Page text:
DALLAS — Barely a week after being diagnosed with Ebola, Texas nurse Amber Vinson is free of the deadly virus, her family said on Wednesday night.
“We are overjoyed to announce that, as of [Tuesday] evening, officials at Emory University Hospital and the Centers for Disease Control are no longer able to detect virus in her body,” read a statement from a family spokesperson.
Debra Berry, the nurse's mother, is in Dallas under a self-imposed quarantine, because she had recently spent time with Vinson. But Berry spoke with her daughter by phone on Wednesday night, according to the statement.
“Amber and our family are ecstatic to receive this latest report on her condition,” Berry said in the statement. “We all know that further treatment will be necessary as Amber continues to regain strength, but these latest developments have truly answered prayers and bring our family one step closer to reuniting with her at home.”
Jason McDonald, a CDC spokesperson, told Yahoo News late Wednesday that he was not aware of Vinson's recovery.
“Healthcare provider will determine by diagnostic whether a patient is free of Ebola virus,” McDonald said in an email. “We have criteria we ask medical staff to meet but the determination is made by medical care provider.”
Vinson, one of two Texas Health Presbyterian Hospital nurses to contract Ebola while treating Thomas Eric Duncan, was diagnosed on Oct. 14. A day later, the 29-year-old was flown by air ambulance to Atlanta for treatment at Emory, which has a specialized unit trained in treating Ebola.
“Amber is steadily regaining her strength and her spirits are high,” read the family statement. “She has also been approved for transfer from isolation. Amber remains under treatment within Emory's Serious Communicable Diseases Unit. We appreciate everyone for keeping Amber in your thoughts and prayers.”
Vinson's diagnosis prompted Ebola worries from Dallas to Cleveland last week, when it was revealed that she had flown commercially in the days before being hospitalized. Her family fended off critics by pointing that health officials had approved her travel plans.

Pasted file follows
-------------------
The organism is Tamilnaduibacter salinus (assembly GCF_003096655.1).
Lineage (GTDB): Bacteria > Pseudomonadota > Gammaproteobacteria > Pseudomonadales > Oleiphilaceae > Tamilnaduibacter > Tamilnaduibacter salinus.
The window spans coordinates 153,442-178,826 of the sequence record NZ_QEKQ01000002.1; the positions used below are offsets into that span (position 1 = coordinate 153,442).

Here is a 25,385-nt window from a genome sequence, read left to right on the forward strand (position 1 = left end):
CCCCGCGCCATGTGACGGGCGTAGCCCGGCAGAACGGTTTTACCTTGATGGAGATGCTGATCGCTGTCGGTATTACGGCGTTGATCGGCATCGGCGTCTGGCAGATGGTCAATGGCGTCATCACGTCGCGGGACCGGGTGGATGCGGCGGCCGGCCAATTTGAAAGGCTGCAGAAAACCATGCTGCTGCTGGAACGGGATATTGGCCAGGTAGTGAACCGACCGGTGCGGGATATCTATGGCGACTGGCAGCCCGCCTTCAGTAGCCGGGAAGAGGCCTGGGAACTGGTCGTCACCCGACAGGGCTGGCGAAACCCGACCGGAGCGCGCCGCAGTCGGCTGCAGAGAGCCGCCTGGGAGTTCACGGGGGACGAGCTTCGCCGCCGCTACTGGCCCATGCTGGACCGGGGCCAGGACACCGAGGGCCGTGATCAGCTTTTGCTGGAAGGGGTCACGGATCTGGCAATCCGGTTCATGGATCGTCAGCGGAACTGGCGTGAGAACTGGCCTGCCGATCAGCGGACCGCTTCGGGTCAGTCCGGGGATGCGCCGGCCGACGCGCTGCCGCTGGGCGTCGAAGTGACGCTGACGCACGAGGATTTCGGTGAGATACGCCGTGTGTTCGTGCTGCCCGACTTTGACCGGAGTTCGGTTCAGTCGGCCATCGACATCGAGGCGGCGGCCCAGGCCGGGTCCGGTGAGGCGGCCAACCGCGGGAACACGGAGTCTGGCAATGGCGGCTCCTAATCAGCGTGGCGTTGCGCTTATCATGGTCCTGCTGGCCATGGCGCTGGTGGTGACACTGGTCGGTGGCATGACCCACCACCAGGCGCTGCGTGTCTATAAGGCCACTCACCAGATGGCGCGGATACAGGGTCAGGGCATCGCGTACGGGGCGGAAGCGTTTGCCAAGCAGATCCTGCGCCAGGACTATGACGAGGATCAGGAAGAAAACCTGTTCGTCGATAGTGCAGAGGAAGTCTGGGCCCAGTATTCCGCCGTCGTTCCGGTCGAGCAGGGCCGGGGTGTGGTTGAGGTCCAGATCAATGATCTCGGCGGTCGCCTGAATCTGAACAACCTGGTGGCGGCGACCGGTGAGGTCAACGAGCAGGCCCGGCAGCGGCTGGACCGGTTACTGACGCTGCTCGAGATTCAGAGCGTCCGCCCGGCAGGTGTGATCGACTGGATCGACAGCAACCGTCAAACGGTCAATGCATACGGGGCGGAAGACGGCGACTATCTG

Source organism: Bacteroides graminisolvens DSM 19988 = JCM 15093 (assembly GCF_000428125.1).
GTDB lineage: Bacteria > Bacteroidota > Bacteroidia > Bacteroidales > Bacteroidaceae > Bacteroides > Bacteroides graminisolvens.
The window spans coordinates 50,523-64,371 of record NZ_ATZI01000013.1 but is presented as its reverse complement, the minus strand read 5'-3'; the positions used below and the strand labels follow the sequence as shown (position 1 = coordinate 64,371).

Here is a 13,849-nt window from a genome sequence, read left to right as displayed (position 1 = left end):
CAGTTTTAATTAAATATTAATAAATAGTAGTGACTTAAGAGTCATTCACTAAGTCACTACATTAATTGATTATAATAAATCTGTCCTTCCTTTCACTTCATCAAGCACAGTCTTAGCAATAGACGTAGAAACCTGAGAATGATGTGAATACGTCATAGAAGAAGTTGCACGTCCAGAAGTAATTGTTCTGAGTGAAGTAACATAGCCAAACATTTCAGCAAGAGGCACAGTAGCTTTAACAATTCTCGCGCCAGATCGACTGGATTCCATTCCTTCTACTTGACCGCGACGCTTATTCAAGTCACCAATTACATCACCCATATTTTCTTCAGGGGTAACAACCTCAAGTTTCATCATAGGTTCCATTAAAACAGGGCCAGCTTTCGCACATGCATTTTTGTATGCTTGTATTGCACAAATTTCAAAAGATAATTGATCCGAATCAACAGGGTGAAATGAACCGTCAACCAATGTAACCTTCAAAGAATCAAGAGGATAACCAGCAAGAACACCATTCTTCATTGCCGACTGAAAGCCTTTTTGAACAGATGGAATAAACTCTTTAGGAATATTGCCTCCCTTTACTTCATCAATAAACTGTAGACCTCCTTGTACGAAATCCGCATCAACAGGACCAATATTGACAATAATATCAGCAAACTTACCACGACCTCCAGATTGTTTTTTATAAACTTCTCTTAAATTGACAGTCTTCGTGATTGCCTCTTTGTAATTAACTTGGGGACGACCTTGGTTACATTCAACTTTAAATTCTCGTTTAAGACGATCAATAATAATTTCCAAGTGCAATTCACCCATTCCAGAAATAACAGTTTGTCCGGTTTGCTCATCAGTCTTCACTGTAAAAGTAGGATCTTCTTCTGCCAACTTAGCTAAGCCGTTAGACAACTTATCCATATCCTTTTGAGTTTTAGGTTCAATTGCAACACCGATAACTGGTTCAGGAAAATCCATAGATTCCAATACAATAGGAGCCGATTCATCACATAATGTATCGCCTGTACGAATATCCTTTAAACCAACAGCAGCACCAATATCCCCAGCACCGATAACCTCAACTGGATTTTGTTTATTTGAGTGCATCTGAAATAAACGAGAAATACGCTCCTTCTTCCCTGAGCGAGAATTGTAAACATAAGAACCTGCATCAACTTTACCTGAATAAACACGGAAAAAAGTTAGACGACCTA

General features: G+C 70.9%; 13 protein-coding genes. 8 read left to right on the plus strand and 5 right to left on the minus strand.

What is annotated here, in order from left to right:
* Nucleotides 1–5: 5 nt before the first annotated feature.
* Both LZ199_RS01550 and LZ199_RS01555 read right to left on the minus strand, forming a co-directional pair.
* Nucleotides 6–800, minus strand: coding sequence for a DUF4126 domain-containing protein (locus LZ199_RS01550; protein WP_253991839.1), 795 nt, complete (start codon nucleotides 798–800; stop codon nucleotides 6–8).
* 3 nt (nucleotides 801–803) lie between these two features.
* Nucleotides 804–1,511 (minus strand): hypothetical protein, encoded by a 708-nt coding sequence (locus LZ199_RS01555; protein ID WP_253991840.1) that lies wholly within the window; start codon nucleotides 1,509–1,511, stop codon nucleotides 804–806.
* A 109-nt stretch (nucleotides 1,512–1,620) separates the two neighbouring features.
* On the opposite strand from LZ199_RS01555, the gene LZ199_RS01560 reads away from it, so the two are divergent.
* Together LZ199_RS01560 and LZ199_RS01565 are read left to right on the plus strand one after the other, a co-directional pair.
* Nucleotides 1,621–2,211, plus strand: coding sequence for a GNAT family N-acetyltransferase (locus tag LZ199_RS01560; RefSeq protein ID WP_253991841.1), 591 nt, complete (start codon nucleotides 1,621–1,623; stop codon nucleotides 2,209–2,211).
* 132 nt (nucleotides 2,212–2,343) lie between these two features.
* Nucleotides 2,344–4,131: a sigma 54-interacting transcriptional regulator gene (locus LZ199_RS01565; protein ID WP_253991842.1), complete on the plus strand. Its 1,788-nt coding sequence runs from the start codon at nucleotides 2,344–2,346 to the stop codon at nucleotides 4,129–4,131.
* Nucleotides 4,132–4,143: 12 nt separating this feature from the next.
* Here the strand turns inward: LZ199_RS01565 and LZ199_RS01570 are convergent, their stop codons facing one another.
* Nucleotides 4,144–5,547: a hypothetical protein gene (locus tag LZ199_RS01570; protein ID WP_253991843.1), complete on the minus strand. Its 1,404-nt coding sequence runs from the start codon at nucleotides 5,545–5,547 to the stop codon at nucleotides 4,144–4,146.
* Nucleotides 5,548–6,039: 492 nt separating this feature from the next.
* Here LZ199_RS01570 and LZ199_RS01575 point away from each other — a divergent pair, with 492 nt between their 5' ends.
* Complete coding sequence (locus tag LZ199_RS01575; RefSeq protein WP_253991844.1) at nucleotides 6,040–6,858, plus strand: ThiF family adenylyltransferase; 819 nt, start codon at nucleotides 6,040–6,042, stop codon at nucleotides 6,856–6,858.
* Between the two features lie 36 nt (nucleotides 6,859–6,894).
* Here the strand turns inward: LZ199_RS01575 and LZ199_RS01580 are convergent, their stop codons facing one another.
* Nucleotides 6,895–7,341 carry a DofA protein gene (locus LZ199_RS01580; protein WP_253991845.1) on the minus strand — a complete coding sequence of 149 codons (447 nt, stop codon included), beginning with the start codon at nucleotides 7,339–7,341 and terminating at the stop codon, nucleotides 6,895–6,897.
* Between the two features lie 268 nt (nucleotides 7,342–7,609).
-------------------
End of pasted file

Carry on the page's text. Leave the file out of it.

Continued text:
Vinson's colleague, Nina Pham, is being cared for at the NIH Clinical Center in Bethesda, Maryland. Her condition was upgraded from fair to good on Tuesday.
According to Dallas officials, 108 people — most of them hospital staffers who were involved in caring for Duncan, Pham or Vinson — continue to be monitored for Ebola symptoms.
“The number of people at possible risk for contracting Ebola is decreasing each day,” said Dr. Lyle Peterson, a senior CDC official in Dallas. “Although we are not out of the woods yet, it is very encouraging we have not seen any other cases.”
About 50 people who had direct or indirect contact with Duncan, who died on Oct. 8, were cleared from monitoring earlier this week, including his family.
The incubation period — the time interval from infection with the virus to onset of symptoms — is 2 to 21 days, according to the World Health Organization. Humans are not infectious until they develop symptoms.
Provided that no new cases are confirmed, monitoring in the Dallas area will end on Nov. 7.
“Working together we are winning the war on Ebola, and every day we are closer to successfully accomplishing our mission,” Dallas County Judge Clay Jenkins said Wednesday in a news release.
(This story was updated at 9:30 p.m. ET.)
Jason Sickles is a reporter for Yahoo. Follow him on Twitter (@jasonsickles).